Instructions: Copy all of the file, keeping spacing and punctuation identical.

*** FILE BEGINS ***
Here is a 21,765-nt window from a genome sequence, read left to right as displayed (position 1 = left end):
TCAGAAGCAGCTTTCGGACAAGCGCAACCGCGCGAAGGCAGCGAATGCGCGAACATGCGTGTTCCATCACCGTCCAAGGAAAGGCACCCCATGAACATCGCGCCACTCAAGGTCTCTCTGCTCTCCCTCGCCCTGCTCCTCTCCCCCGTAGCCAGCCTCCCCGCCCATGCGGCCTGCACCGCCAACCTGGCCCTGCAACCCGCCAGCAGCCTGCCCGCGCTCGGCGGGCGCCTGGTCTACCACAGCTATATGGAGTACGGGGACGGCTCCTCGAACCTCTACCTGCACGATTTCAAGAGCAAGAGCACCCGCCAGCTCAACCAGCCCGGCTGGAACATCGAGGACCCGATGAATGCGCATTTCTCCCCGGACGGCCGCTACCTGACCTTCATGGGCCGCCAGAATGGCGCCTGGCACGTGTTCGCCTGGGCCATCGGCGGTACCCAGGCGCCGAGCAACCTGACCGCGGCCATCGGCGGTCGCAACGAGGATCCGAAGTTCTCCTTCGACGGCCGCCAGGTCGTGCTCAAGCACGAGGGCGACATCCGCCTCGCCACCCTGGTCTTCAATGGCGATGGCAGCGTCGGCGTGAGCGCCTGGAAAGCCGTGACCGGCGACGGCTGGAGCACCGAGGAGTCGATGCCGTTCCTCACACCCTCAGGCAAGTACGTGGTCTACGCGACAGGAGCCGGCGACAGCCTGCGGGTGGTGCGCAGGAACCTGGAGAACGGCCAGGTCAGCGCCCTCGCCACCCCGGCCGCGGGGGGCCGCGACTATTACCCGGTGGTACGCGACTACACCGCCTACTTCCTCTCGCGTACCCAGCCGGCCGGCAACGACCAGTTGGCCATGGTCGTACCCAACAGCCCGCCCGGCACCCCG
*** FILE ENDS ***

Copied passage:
Here is a 21,765-nt window from a genome sequence, read left to right as displayed (position 1 = left end):
TCAGAAGCAGCTTTCGGACAAGCGCAACCGCGCGAAGGCAGCGAATGCGCGAACATGCGTGTTCCATCACCGTCCAAGGAAAGGCACCCCATGAACATCGCGCCACTCAAGGTCTCTCTGCTCTCCCTCGCCCTGCTCCTCTCCCCCGTAGCCAGCCTCCCCGCCCATGCGGCCTGCACCGCCAACCTGGCCCTGCAACCCGCCAGCAGCCTGCCCGCGCTCGGCGGGCGCCTGGTCTACCACAGCTATATGGAGTACGGGGACGGCTCCTCGAACCTCTACCTGCACGATTTCAAGAGCAAGAGCACCCGCCAGCTCAACCAGCCCGGCTGGAACATCGAGGACCCGATGAATGCGCATTTCTCCCCGGACGGCCGCTACCTGACCTTCATGGGCCGCCAGAATGGCGCCTGGCACGTGTTCGCCTGGGCCATCGGCGGTACCCAGGCGCCGAGCAACCTGACCGCGGCCATCGGCGGTCGCAACGAGGATCCGAAGTTCTCCTTCGACGGCCGCCAGGTCGTGCTCAAGCACGAGGGCGACATCCGCCTCGCCACCCTGGTCTTCAATGGCGATGGCAGCGTCGGCGTGAGCGCCTGGAAAGCCGTGACCGGCGACGGCTGGAGCACCGAGGAGTCGATGCCGTTCCTCACACCCTCAGGCAAGTACGTGGTCTACGCGACAGGAGCCGGCGACAGCCTGCGGGTGGTGCGCAGGAACCTGGAGAACGGCCAGGTCAGCGCCCTCGCCACCCCGGCCGCGGGGGGCCGCGACTATTACCCGGTGGTACGCGACTACACCGCCTACTTCCTCTCGCGTACCCAGCCGGCCGGCAACGACCAGTTGGCCATGGTCGTACCCAACAGCCCGCCCGGCACCCCG